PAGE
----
4. Join a conversation. Look for forums (Boards.ie), groups (e.g. LinkedIn) and communities (Google+).
  5. Research trends, news and issues. Share your thoughts and insights and answer questions (e.g. Quora).
  6. Write or co-author a book. Use it as a promotional tool rather than a revenue generator (e.g. eBooks).
  7. Create a podcast. Not everybody has time to read your excellent articles (e.g. free app Spreaker).
  8. Create a Slideshare or write a white paper. Offer insights and guidance to a specific audience relevant to your business (e.g slideshare).
  9. Public speaking. Present on a topic for local associations or be a keynote speaker e.g. conference.
  10. Conduct research. A simple way of sharing relevant knowledge with industry peers.
  11. Have a consistent profile. Use the same pic, the same bio and link everything to your website.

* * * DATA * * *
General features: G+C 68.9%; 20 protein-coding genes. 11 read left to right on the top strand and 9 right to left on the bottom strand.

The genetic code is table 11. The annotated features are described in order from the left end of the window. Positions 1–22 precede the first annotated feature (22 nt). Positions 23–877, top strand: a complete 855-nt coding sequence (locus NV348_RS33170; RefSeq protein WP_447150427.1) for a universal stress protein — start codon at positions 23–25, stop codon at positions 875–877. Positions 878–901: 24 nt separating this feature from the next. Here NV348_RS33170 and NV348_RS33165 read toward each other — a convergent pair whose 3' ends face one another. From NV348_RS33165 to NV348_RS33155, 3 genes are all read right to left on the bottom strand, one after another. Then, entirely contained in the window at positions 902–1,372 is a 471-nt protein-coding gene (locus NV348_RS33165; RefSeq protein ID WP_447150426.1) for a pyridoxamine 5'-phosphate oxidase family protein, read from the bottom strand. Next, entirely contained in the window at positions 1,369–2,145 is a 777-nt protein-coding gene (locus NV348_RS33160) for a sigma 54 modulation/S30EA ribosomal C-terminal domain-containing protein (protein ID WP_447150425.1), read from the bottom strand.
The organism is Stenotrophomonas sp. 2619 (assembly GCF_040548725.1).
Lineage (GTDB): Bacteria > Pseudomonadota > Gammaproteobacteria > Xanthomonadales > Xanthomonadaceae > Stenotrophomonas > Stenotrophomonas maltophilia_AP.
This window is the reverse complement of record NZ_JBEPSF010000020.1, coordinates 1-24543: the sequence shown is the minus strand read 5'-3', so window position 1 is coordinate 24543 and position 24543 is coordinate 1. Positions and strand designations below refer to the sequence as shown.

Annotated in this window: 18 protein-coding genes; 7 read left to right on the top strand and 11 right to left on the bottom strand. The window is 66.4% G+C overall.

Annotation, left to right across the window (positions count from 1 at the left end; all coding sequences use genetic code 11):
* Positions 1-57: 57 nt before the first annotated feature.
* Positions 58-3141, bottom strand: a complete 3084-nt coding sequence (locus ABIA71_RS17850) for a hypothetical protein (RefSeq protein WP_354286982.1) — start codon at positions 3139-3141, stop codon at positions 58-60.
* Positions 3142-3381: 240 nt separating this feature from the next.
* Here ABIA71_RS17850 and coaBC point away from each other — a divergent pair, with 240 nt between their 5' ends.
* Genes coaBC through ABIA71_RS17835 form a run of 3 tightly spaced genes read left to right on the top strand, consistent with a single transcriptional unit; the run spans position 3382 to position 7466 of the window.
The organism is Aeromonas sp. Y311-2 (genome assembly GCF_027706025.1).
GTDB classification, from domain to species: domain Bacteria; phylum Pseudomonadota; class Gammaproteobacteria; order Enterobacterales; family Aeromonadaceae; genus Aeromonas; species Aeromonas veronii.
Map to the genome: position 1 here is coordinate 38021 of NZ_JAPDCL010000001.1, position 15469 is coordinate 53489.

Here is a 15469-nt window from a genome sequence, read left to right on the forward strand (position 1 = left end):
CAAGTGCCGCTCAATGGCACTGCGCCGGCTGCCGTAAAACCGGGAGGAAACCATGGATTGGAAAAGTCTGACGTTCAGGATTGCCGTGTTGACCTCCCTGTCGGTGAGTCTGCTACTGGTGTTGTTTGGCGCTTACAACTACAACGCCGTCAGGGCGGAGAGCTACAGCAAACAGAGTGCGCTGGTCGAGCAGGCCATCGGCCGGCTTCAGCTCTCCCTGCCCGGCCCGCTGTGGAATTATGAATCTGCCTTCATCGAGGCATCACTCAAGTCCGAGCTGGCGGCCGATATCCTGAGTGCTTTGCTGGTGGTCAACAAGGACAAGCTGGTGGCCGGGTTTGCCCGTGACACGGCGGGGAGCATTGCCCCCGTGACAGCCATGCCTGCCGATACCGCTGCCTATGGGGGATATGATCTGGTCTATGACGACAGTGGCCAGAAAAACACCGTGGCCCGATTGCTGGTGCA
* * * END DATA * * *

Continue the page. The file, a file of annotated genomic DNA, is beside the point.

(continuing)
12. Be a conduit. Be the liaison between suppliers and users within your niche / community.

Don’t forget to use offline activity in a way that reinforces what you are doing online. Use product launches, sponsorship, fundraisers and community workshops to convey your message also.

The essence of authenticity.

Most business owners will agree that there is absolutely no benefit in trying to be something online that you are not in the ‘offline world’. Not only is it a waste of time but it will not build a sustainable business either. Figure out who you are, what you do best, and be real. People like dealing with real people and real brands.